Friday, October 19, 2018

May these words of Torah serve as a merit le’iluy nishmat Menachem Mendel ben Harav Yoel David Balk, a”h, on the occasion of his second yahrtzeit.


This week we learned Shavuot 39. These are some highlights.

Shavuot 39: Should you spend money to avoid swearing truthfully?

Our daf discusses the oath imposed by a court. If a man demanded from his friend at least two ma’ah of silver and a peruta, and the man he demanded from admitted to owing the peruta and denied owing the two ma’ah, the court imposes an oath on the man who admitted to part of the claim and denied the rest of the claim. This nitva must swear that he does not owe the two silver ma’ah. Our daf teaches about this oath. Before the nitva swears, the court tries to intimidate him. They warn him that the entire world shook when the Almighty declared, “Do not bear My name (in an oath) in vain.” When the man insists on swearing, the court declares that all should move away from these litigants, for being close to them is like being near the tents of the wicked. What is the moral ideal in a case of an oath obligation? Should a man pay to avoid swearing truthfully? Are all oaths problematic?

Shu”t Chatam Sofer and Sefer Chasidim both argue that all oaths are problematic. They feel a man should lose money to avoid taking a truthful oath. In Sefer Chasidim (Siman 418) he discusses a Jew who owed an oath to a gentile. The Jew declared, “If I swear truthfully and get my money from him, I will give half of it to charity.” The sage told him, “Even if the truthful oath would get you to give all of it to charity and to add from your own funds to charity, you would still be better off not swearing at all. Many cities have been destroyed because of truthful oaths.” Shu”t Chatam Sofer quotes the midrashic source that cities were lost because of truthful oaths.

Shu”t Chatam Sofer (Choshen Mishpat Siman 90) asks, “How do we know that all oaths are bad? What is the source that even when you will swear truthfully, you are better off not swearing at all?” Chatam Sofer answers that one source is a midrash. Midrash Rabbah (Matot Parsha 22) teaches that King Yanai had 2,000 cities. They were all destroyed for the sin of truthful oaths. Another source is our daf. Our gemara explains a verse in Zechariah (5:4). The verse declares that an oath will go out right away to the house of the thief and to the home of the one who swears falsely, and the oath will reside in the home, destroy him and destroy the wood and stones of the house. Our gemara explains that the verse refers to the person who swears falsely and to a man who makes a false claim on a friend and thereby forces the friend to swear. The oaths become curses that go to the homes and destroy them. Asks Chatam Sofer: it is understandable why a man who swears falsely deserves a terrible punishment, but why does the verse also give this punishment to a man who makes a false claim? The victim of his claim can simply swear to the truth and he will not have to pay anything. What is so terrible about creating an oath obligation? Chatam Sofer feels that this gemara is proof to his contention that even a true oath is problematic. Causing people to swear, even when they will swear honestly, is a terrible sin deserving of severe punishment. Chatam Sofer adds that this is also the explanation of why the court would declare about the litigants, “About you it was said, ‘Stay away from the tents of the wicked.’” If the man is swearing falsely, we understand why he and the man he is arguing with are both called wicked. He is wicked for swearing falsely. The man who made the claim against him is wicked for having chosen a business partner who is flippant about respecting Hashem’s name and oaths. A person should not lend money or deposit money with someone who would be willing to swear falsely. But, if the watchman is swearing truthfully, why would the court say about him and his partner, “Stay away from the tents of the wicked?” The man who made the false claim was wicked, but the victim of his claim is seemingly innocent and righteous! Chatam Sofer proves from here that even an honest oath is a sin. Therefore, it is correct for the court to refer to the two of them as the tents of the wicked. According to Chatam Sofer, a man should accept financial losses to avoid swearing truthfully.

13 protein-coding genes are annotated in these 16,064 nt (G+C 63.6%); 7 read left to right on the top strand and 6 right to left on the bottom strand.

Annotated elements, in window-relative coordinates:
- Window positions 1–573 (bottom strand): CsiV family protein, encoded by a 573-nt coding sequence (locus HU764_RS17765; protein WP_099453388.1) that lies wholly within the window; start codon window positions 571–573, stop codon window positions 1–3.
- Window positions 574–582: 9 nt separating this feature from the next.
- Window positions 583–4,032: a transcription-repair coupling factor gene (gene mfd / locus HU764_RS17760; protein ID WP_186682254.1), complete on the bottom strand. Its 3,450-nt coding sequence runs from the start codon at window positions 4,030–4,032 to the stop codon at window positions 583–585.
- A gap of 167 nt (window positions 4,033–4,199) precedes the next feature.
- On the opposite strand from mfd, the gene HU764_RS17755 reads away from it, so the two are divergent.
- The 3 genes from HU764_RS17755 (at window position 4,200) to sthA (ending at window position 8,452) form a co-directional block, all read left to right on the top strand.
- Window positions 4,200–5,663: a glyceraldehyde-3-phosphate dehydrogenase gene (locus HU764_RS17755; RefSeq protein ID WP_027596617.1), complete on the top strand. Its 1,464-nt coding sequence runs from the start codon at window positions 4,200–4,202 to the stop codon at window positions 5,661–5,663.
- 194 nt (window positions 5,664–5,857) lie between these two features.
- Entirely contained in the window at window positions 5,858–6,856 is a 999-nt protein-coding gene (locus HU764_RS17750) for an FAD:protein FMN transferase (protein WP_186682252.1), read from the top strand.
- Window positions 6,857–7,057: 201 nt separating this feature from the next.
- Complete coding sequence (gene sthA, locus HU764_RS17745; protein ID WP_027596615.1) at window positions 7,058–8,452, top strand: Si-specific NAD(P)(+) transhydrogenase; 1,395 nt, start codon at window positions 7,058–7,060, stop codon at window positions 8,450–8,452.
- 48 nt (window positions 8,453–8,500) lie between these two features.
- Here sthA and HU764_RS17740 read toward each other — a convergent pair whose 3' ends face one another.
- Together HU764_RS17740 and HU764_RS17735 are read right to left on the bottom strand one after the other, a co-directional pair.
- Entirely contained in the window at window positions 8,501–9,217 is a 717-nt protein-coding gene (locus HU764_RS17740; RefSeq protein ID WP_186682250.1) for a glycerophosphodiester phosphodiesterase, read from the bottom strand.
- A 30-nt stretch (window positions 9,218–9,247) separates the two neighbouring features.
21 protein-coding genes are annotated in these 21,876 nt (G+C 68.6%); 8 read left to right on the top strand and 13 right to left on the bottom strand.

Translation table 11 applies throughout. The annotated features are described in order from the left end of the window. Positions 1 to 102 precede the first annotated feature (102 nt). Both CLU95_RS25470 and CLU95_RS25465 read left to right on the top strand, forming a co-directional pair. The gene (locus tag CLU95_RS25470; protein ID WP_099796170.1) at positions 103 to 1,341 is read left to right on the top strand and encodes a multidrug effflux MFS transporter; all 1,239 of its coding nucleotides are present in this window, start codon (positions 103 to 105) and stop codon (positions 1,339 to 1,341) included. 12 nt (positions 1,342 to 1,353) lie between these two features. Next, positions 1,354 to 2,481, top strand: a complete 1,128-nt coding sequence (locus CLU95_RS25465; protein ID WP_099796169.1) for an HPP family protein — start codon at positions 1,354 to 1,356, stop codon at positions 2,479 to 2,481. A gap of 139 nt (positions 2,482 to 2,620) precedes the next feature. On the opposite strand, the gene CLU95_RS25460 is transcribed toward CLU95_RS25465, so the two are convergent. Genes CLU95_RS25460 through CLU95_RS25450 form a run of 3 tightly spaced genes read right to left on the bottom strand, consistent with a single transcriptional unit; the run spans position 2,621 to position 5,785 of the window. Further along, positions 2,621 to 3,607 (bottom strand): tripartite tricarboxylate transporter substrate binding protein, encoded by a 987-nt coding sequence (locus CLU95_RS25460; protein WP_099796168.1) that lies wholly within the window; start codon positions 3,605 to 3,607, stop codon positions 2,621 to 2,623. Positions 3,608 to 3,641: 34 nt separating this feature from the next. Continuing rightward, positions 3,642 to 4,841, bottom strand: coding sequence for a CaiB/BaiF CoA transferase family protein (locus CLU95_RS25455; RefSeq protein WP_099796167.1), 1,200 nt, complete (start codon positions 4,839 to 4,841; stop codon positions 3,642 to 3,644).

Shu”t Minchat Yitzchak (Chelek Dalet Siman 52) finds this discussion of the Chatam Sofer surprising. Chatam Sofer never mentioned that earlier authorities already discussed the issue. Rambam (Sefer Hamitzvot Mitzvat Asei 7) writes that there is a positive mitzvah to swear truthfully. Just as there is a prohibition against swearing falsely, there is a positive mitzvah to swear truthfully in those cases in which Hashem has imposed an oath obligation on the person. Ramban disagrees. Ramban feels that there is never a mitzvah to swear. All oaths are discouraged. Hashem merely allows for a person who is righteous to swear truthfully.

In conclusion, according to Ramban, Sefer Chasidim and Chatam Sofer it is ideal not to swear, and perhaps you should even pay money just to avoid taking a truthful oath. According to Rambam, you certainly should not pay money when you know you are right and there is an oath obligation. According to Rambam, you should swear truthfully and fulfill the mitzvah of truthful swearing.

By Rabbi Zev Reichman
(Chashukei Chemed)

Rabbi Zev Reichman teaches Daf Yomi in his shul, East Hill Synagogue.